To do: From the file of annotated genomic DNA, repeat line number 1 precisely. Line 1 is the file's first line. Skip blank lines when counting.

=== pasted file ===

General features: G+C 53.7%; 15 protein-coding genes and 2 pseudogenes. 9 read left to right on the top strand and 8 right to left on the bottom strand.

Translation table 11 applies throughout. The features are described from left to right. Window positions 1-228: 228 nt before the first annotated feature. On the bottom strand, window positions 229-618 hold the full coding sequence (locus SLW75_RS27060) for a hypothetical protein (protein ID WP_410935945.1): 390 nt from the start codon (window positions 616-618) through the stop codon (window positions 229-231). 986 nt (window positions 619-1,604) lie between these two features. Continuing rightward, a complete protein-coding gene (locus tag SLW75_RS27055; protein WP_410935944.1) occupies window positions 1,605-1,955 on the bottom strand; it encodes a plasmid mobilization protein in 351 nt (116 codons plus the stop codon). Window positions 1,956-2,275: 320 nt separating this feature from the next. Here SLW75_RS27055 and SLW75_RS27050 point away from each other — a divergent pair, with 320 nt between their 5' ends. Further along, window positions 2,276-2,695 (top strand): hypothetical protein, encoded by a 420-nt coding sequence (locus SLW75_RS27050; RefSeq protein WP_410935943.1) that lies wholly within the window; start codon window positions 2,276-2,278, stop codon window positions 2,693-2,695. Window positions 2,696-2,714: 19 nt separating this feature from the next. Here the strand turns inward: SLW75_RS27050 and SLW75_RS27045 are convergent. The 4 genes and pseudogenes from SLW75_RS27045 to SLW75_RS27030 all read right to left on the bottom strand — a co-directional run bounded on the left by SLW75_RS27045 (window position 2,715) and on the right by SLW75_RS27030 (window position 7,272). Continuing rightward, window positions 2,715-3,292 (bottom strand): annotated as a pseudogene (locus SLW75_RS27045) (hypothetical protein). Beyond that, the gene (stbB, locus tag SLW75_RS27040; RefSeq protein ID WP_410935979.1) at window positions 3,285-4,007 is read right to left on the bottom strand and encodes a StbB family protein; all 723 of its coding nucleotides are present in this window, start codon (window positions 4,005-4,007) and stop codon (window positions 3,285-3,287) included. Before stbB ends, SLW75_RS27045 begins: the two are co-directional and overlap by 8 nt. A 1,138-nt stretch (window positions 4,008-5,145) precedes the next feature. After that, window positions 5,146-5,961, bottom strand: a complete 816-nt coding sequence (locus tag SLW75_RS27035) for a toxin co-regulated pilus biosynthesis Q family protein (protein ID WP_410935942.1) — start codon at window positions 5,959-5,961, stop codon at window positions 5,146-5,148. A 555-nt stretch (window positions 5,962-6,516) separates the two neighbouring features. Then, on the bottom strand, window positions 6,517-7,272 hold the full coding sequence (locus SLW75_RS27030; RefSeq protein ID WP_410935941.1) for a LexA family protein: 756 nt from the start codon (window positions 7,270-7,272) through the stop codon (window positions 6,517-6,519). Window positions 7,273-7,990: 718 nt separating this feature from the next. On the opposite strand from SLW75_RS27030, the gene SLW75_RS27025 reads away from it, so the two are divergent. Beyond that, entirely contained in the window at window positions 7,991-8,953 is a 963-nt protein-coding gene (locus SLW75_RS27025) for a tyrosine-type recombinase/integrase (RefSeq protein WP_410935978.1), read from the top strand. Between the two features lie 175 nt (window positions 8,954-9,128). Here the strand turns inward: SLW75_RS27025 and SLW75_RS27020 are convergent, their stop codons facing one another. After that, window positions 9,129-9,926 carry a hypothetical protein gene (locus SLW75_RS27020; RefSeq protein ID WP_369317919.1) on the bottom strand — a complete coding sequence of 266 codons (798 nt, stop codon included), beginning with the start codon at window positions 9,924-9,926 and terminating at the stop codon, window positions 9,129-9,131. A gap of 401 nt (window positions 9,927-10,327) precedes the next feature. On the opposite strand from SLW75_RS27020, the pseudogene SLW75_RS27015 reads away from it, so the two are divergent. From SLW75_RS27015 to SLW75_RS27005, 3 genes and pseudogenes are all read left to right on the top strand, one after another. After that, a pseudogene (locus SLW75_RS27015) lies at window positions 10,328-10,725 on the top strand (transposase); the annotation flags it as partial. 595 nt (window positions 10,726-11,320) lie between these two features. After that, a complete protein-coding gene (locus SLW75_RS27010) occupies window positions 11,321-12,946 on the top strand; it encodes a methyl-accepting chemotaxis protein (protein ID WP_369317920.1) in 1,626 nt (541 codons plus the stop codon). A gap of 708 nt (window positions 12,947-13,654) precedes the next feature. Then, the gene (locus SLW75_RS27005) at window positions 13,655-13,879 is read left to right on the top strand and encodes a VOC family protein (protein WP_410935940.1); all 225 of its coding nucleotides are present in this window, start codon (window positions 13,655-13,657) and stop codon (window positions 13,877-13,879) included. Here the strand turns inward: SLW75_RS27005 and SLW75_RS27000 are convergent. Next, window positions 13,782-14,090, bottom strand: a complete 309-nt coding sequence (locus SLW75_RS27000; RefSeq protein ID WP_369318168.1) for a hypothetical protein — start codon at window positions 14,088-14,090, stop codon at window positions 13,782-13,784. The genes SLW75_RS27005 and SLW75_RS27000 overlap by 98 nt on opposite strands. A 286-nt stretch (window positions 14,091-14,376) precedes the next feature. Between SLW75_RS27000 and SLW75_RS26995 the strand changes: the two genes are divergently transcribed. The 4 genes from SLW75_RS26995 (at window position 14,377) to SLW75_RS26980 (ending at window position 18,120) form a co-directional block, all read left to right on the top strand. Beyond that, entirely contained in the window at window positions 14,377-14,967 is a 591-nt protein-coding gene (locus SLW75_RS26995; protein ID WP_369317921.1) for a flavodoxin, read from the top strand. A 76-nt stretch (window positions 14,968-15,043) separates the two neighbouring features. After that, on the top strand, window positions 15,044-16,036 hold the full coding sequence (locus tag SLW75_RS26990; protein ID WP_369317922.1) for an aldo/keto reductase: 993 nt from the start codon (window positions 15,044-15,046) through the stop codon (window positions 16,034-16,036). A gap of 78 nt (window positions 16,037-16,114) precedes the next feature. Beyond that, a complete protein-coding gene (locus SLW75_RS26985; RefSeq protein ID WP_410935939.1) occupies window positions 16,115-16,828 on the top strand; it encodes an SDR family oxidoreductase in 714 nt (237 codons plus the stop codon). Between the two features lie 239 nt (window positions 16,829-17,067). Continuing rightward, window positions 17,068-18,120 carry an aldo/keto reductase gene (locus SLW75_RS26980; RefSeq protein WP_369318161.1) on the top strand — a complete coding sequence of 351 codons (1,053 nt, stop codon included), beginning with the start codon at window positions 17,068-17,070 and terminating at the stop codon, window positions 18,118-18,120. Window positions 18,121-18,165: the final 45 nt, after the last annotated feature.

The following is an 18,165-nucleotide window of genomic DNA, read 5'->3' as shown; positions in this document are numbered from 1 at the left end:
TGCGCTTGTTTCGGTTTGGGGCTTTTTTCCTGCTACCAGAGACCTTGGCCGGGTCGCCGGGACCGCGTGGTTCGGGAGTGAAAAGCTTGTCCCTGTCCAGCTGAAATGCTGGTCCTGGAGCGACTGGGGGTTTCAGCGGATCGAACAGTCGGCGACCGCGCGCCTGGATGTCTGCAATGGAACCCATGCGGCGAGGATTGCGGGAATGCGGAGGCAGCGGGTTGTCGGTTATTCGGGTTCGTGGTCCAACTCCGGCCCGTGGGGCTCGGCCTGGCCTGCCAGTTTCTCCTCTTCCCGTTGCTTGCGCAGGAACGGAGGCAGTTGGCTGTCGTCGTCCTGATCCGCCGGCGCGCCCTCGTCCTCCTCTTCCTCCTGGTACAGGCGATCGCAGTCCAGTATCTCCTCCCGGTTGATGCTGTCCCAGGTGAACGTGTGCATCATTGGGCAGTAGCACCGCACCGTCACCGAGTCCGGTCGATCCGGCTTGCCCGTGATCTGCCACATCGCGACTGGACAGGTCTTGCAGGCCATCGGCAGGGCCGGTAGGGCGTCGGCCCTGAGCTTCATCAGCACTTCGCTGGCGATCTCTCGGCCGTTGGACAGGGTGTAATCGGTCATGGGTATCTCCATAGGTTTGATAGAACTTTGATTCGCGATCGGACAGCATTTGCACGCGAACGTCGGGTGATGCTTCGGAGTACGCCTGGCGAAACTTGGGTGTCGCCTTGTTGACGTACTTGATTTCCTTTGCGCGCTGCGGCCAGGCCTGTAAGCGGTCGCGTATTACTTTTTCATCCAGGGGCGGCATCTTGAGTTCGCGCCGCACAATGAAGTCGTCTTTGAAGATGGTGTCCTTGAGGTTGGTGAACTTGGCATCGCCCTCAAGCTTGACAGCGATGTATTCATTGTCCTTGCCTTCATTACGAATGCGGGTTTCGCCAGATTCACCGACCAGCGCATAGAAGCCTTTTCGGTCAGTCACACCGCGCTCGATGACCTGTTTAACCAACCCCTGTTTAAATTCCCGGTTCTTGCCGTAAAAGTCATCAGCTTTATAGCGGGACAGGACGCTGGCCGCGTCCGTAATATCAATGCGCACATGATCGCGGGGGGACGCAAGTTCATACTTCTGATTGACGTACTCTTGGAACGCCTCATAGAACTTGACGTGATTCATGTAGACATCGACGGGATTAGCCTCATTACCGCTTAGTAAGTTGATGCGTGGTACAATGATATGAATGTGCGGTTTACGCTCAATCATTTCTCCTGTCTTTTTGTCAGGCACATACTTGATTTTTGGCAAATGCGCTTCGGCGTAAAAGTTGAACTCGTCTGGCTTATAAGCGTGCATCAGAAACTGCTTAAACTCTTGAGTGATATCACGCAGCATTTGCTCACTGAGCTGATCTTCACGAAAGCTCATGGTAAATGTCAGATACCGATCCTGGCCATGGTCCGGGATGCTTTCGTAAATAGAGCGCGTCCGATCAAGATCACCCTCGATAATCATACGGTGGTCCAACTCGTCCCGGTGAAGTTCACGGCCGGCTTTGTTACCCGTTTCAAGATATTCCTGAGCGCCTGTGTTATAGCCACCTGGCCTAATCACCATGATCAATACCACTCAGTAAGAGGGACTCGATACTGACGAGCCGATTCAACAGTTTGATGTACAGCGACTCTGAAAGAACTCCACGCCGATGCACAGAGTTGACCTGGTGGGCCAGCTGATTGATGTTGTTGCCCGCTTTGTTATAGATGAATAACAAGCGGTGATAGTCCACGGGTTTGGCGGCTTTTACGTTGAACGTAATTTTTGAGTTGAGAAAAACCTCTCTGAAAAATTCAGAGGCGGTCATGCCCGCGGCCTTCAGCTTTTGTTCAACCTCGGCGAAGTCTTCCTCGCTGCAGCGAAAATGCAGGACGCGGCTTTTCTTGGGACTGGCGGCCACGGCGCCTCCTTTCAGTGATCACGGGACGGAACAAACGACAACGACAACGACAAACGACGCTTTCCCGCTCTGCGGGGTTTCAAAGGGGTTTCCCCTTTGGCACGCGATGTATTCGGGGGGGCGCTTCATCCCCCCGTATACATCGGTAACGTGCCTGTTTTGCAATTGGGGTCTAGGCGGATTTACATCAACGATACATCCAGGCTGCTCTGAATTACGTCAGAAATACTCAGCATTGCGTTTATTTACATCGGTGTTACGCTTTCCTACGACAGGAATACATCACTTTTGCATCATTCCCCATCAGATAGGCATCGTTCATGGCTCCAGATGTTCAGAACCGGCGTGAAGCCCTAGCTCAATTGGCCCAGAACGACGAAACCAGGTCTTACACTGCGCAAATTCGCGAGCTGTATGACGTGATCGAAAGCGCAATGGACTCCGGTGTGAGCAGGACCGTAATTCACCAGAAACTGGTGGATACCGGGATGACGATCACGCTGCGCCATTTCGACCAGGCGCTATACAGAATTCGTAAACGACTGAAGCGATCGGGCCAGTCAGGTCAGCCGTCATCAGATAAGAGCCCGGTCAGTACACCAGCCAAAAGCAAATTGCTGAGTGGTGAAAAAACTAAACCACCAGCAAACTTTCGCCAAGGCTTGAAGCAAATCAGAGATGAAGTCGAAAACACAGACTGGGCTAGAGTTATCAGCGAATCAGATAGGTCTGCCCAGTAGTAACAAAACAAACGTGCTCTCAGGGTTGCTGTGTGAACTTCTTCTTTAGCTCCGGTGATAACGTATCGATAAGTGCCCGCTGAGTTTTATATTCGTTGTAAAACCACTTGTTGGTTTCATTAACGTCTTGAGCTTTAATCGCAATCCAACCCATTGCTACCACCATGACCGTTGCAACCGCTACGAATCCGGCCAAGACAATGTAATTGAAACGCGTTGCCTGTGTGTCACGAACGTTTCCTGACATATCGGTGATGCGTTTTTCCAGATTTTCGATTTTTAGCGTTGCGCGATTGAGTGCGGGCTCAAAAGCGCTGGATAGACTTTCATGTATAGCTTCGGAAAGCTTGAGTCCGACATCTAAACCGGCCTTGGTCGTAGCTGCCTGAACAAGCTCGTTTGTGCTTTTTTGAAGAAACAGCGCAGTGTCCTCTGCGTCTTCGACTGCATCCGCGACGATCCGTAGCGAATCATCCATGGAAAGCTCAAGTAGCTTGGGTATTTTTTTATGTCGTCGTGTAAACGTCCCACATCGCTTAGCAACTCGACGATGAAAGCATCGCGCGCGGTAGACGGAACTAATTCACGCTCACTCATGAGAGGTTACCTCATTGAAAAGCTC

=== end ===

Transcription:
General features: G+C 53.7%; 15 protein-coding genes and 2 pseudogenes. 9 read left to right on the top strand and 8 right to left on the bottom strand.